jeweller

George Jensen featured image

Georg Jensen was a Danish metalworker. He was born in Faavad. He was apprenticed as a goldsmith. cl895-1901, he studied sculpture, Det Kongelige Danske Kunstakademi, Copenhagen. Read More →

Judith Leiber featured image

Judith Leiber (1921 – 2018) was a prolific designer whose fanciful minaudières had accessorised royalties, first ladies, and film stars, and entered the collections of art the Metropolitan Museum of Art. While her couture handbags—carried by celebrities such as Greta Garbo, Elizabeth Taylor, Claudette Colbert, Björk, and Barbara Walters—are widely regarded as works of art, Leiber preferred the word “artisan” to “artist.”Read More →

Bertel Gardberg Candlesticks

Bertel Gardberg was a Finnish jeweller and metal worker. Between 1938-1941 he studied at Taideteollin Korkeaukoulu, Helsinki. He began his working life in Copenhagen. Gardberg moved to Helsinki where he maintained a studio between 1949-1966. He was responsible for stainless steel and silver designs produced by the Georg Jensen Solvsmedie; Galeries Lafayette department store, Paris and Kilkenny Design workshops, Dublin. Although he was known for his metal wares, he also worked in wood and stone.Read More →

Marcel Boucher featured image

In 1925 Marcel Boucher arrived in New York from France and went to work for Cartier as a jeweller. Eventually, he leaves there and makes shoe buckles, possibly for Trifari. At this time, jewellery is all flat, without high modulation. Marcel started his firm in the Thirties, and his first line is an extraordinary group of bird pins made with coloured stones and bright enamels. Nothing like this has ever been done before.Read More →

Maison Gripoix costume jewellry

Maison Gripoix, a French costume jeweller, was located in Paris. Around 1890, Maison Gripoix sold glass beads and buttons wholesale. Subsequently, specialised in handmade imitations of precious and semi-precious jewels, including parures for Sarah Bernhardt.Read More →

Alphonse Fouquet featured image

His early jewellery was in neo-Greek and neo-Renaissance styles, indistinguishable from Vever, Fossin, Morel, and Mellerio.Read More →

Opera Glasses - Lucien Falize

Lucien Falize (1838- 1897) was French goldsmith and jeweller. He was active in Paris and son of Alexis Falize, father of Andre Falize. When his father retired in 1876, Lucien assumed directorship of the family business. He attempted to expand the business by showing at 1878 Paris ‘Exposition Universelle’ and becoming partners with Germain Bapst. In 1892, the partnership was dissolved. Read More →

Chandelier by Robert Goossens featured image

Monsieur Bijou was the moniker given to Robert Goosens, a French jeweller who lived from 1927 to 2016. He was born in Paris, France, the son of a metal foundry worker. He learned the techniques of casting, engraving, and embossing semi-precious and simulated stones into gold and silver metals during his apprenticeship in jewellery making. Read More →

Jean Fouquet and an aquamarine, diamond, enamel, white gold and platinum

In 1919, he joined as a designer in the family firm, 6 rue Royale, Paris; he was a friend of Louis Aragon and Paul Eluard. Between 1920—25, he collaborated on Le Corbusier’s and Amédée Ozenfant’s review L’Esprit Nouveau: Revue International d’Esthétique. In his jewellery, he developed a liking for abstract compositions. From 1931, his jewellery designs were characterized by pure and simple geometry. In 1929, abandoning the Société des Artistes Décorateurs, he became a founding member of UAM (Union des Artistes Modernes). Read More →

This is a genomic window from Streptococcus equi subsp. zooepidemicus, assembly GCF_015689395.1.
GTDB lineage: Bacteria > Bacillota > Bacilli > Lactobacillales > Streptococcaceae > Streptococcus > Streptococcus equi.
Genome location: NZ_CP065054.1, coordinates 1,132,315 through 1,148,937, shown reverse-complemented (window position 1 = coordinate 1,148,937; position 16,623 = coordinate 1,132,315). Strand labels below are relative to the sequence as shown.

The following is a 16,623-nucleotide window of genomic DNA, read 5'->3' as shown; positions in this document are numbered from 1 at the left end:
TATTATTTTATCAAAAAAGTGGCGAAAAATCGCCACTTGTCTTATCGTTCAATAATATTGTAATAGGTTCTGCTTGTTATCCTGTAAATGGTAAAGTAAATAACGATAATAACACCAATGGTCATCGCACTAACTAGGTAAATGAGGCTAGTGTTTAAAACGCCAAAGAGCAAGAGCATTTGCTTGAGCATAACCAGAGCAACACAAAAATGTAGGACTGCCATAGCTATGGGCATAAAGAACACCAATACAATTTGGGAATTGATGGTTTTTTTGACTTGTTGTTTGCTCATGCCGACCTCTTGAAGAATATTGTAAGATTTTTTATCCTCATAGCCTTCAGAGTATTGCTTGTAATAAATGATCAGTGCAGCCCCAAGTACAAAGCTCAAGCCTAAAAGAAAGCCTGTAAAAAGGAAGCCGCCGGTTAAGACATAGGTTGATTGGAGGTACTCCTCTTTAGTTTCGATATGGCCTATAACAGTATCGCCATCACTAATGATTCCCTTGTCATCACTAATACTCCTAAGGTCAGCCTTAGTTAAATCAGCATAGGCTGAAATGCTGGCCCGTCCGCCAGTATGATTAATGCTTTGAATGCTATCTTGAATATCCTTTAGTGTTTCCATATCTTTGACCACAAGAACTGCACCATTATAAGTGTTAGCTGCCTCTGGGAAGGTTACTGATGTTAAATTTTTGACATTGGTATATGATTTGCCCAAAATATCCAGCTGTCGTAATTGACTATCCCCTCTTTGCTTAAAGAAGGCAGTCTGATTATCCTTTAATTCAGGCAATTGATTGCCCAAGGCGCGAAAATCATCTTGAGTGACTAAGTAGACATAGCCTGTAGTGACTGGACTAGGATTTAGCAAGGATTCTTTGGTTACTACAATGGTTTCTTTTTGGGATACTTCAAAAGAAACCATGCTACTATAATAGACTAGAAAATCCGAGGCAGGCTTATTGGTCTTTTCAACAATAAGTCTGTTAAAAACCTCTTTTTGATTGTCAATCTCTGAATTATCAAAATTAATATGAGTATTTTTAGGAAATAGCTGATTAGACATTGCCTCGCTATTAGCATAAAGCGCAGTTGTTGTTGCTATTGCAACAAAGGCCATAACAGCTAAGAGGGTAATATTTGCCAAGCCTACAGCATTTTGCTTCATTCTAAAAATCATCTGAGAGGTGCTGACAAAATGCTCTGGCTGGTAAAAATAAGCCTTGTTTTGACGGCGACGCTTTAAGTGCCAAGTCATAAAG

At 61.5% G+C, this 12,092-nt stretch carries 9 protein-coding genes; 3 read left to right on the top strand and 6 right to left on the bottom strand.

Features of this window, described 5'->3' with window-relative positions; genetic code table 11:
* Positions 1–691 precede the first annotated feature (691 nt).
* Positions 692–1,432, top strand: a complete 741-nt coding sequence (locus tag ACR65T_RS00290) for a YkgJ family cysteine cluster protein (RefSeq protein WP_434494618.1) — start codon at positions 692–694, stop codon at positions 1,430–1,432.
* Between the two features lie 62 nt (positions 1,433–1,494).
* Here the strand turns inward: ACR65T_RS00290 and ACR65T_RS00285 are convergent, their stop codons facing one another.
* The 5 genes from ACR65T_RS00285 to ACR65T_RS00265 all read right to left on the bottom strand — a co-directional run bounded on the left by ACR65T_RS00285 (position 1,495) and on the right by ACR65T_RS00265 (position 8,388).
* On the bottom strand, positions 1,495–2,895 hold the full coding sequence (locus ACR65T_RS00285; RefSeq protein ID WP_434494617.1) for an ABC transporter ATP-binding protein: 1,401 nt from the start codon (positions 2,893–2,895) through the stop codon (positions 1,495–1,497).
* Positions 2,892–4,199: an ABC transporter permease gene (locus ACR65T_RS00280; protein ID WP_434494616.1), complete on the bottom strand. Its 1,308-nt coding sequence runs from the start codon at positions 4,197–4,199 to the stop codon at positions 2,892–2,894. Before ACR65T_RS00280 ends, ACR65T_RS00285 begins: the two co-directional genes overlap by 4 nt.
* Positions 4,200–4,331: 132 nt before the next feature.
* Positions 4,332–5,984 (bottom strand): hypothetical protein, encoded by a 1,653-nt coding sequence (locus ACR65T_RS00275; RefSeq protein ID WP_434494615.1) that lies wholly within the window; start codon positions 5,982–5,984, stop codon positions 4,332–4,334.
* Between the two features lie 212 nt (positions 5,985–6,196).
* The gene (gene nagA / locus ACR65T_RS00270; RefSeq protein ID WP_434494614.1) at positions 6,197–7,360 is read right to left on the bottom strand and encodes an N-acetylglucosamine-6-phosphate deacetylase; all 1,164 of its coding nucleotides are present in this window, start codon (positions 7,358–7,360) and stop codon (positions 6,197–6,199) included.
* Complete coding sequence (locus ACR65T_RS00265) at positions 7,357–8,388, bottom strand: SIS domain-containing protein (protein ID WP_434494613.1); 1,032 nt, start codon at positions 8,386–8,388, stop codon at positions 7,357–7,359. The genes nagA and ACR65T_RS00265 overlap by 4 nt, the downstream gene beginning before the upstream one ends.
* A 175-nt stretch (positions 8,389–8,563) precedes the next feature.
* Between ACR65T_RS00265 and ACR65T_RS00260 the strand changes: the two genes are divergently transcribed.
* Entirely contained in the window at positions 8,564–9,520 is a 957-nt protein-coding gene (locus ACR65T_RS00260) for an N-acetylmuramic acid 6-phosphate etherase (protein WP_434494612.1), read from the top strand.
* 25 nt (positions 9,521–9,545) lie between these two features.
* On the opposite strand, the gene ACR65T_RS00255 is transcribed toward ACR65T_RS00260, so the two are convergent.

It’s also the first image campaign since the Belperron brand relaunched in 2015 in its flagship location on New York’s Fifth Avenue. The mood and feel is inspired by the 1969 film La Piscine, directed by Jacques Deray and starring Alain Delon, Romy Schneider, and Jane Birkin, an oft-referenced touchstone for the fashion set.Read More →

Costume Jewellery

The better-known makers offer better quality. “Gold” that comes off on the skin or with a fingernail is painted, and “crystal” that shatter at a touch is glass, and not very good quality.Read More →

Imperishable Beauty Art Nouveau Jewelry

Imperishable Beauty: Art Nouveau Jewelry. “A new, imperishable beauty,” was how the artist and architect Henry van de Velde described it. European Art Nouveau jewelry of the late nineteenth and early twentieth centuries embraced a new aesthetic characterized by sensuous forms, dramatic imagery and vivid symbolism. Read More →

French Jewellery featured image

With more than 80 stunning photographs, Masterpieces of French Jewelry offers a fascinating look at the most remarkable pieces that found their way into prominent American collections. Like all art, this delightful array of jewelry mirrors the evolving culture of its time. Chapters in this book explore jewelry of the Victorian Era and the Art Nouveau period of the early twentieth century; Art Deco; 1940s retro; up through the 1960s and more contemporary styles.Read More →

Mauboussin Jewellery Company - Design Profile

Maubossin is a jewellery company in France. The original company was established in 1827 in Paris, on Rue Grenata, where it manufactured jewellery. Starting in 1903, M.B. Noury was the owner and nephew of Georges Maubossin, who had been the director of the company since 1877. Mauboussin succeeded Noury in 1923, changing the firm’s name to Maubossin. At the intersection of rue Saint-Augustin, rue de Choiseul, and rue Monsigny in Paris, at address 3 rue de Choseul, he bought two connecting houses.Read More →

A silver, gold and green jade bracelet from The Artificers Guild. Attributed to Edward Spencer.

Edward Spenser (1872 – 1938) was a British metalworker, silversmith, and jeweller. He was professionally active in London. Spencer was a junior designer at the Artificers’ Guild. When Montague Fordham took over the Guild in 1903, Spenser became chief designer. Read More →